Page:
APOL: Bet on Big Movement in Apollo Group

by John Kmiecik | October 28, 2013 9:10 am

Whether or not you got a solid education from school, I think most us can agree that it was a major life experience. And in some ways, the stock market is very similar to school. Some people work hard, study up and perform well. Others don’t. Here’s a trade idea that bets on big movement in Apollo Group (APOL[1]) to bump the grade on your portfolio.

Apollo Group (APOL — 27.63): Strangle

The trade: Buy the December 28 call and the December 27 put for 2.85 or less.

The strategy: A strangle is when a call and a put generally strike OTM with the same expiration. Strangles are volatility spreads used when an options trader expects volatility but isn’t certain about the direction. When a strangle is bought, it is done in the expectation of a big move either up or down. The maximum profit on a strangle is theoretically unlimited because the stock can continue to rise forever and pretty much fall to zero. Breakevens are at $24.15 and $30.85 at expiration based on a cost of $2.85. The maximum loss is $2.85 or whatever was paid for the strangle if APOL finishes between $27 and $28 at December expiration. Both options would expire worthless.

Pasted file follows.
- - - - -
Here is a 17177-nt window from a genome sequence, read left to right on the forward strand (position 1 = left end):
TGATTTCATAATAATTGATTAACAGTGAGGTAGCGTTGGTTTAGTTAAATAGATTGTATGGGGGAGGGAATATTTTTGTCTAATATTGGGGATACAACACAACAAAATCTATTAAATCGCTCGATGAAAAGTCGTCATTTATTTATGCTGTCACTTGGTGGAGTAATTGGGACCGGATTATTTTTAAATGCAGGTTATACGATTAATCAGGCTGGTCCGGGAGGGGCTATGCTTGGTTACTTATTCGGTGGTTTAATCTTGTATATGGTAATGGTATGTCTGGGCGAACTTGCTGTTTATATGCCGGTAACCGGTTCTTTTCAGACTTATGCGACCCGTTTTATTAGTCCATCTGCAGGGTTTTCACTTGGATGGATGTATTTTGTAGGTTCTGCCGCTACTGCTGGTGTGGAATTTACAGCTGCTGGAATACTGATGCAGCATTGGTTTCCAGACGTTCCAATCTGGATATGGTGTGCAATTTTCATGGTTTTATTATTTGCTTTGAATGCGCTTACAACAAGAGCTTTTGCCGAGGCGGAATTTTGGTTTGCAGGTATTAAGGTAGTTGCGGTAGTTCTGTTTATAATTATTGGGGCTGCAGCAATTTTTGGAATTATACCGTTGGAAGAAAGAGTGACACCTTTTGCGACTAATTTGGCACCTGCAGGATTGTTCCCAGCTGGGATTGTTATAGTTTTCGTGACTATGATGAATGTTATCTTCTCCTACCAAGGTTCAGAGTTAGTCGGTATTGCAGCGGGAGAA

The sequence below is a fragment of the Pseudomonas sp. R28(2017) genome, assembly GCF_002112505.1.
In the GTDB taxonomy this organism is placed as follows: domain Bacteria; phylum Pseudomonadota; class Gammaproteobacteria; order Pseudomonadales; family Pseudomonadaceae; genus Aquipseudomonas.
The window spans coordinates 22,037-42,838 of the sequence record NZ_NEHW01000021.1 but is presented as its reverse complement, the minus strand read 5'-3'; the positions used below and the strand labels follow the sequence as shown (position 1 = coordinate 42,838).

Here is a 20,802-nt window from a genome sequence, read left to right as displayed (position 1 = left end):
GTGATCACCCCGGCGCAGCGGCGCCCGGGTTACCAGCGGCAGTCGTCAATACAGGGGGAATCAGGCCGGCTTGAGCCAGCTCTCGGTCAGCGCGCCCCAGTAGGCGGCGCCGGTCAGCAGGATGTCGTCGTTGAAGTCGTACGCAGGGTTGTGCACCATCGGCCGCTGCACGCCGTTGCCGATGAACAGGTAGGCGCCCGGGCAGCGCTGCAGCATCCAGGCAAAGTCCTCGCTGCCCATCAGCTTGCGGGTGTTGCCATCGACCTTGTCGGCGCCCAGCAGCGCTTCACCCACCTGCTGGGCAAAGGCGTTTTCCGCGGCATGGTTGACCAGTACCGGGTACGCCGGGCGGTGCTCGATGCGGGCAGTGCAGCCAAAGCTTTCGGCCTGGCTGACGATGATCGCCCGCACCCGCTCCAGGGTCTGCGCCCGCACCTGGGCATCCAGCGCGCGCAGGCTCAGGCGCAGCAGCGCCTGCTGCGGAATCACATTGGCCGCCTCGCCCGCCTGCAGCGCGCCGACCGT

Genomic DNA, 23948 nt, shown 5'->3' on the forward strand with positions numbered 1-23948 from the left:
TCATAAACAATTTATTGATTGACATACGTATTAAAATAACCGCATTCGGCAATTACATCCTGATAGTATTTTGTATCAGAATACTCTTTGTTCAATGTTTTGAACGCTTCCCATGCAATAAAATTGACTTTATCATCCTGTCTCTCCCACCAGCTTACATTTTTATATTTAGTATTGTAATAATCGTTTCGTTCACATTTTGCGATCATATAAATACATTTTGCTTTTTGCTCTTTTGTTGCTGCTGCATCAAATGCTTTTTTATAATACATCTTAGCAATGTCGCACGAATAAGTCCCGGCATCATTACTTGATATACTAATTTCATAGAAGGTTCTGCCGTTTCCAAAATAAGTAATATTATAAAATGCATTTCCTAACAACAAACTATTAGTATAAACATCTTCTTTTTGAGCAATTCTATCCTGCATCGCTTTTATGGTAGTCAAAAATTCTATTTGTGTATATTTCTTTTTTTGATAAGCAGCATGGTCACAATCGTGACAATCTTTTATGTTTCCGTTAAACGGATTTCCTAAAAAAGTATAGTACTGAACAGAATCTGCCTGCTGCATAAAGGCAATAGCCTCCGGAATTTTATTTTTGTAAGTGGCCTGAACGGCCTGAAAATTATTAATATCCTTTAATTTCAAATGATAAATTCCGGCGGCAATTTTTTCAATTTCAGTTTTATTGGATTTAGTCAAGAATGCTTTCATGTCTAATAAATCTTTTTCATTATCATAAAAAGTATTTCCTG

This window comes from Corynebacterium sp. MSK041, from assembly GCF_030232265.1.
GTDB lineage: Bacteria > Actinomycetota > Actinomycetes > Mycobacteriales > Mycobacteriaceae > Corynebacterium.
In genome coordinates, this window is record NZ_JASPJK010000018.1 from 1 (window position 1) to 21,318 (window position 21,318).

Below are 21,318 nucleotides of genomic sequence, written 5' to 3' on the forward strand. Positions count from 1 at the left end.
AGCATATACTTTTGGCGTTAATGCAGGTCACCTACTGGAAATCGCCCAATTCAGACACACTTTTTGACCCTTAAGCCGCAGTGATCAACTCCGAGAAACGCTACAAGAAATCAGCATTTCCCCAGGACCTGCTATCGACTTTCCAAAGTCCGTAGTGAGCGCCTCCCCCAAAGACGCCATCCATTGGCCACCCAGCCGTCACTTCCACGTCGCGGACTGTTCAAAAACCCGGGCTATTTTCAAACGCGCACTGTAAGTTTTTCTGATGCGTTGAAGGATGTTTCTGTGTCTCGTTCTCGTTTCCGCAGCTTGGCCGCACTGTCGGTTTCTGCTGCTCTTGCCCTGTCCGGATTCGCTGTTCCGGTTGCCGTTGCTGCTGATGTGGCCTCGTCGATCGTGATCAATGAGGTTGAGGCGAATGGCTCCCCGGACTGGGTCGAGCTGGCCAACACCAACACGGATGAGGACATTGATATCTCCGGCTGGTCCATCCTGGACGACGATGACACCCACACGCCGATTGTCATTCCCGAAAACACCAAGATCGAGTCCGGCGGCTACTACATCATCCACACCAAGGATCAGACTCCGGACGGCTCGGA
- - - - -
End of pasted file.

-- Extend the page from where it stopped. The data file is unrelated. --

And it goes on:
The rationale: Apollo Group is the for-profit parent company of University of Phoenix. The company reported earnings this past week and the stock surged higher. The company reported fourth-quarter earnings per share of 19 cents on revenues 15% lower than the previous year. Operating income dropped a whopping 61%. The reason the stock might have moved higher was because the company earned 55 cents per share which was way ahead of most estimates. But as enrollment continues to slide, expectations continue to be lowered. The company has rightly cut teachers and admission advisors but that also means it might continue to be even harder to recruit students.

That’s why a strangle makes sense. Even before this recent big move higher, the stock has been volatile in the past. After earnings the implied volatility of the options decreased, making them cheaper to purchase — which is a good thing since you’ll need to buy both a call and a put. With the uncertainly that lies ahead for this company and stock, buying a call and a put lets option traders profit on a significant move either way.

Is the bleeding over for Apollo and now is it time for the stock to move to highs it has not seen in a while, or will recent lows be more of an accurate target? This trade idea can profit either way!

As of this writing, John Kmiecik did not hold a position in any of the aforementioned securities. Get a free trial of John’s live options trading room here[2].

Endnotes:
  1. APOL: http://studio-5.financialcontent.com/investplace/quote?Symbol=APOL
  2. free trial of John’s live options trading room here: http://markettaker.com/options_insider_trial/

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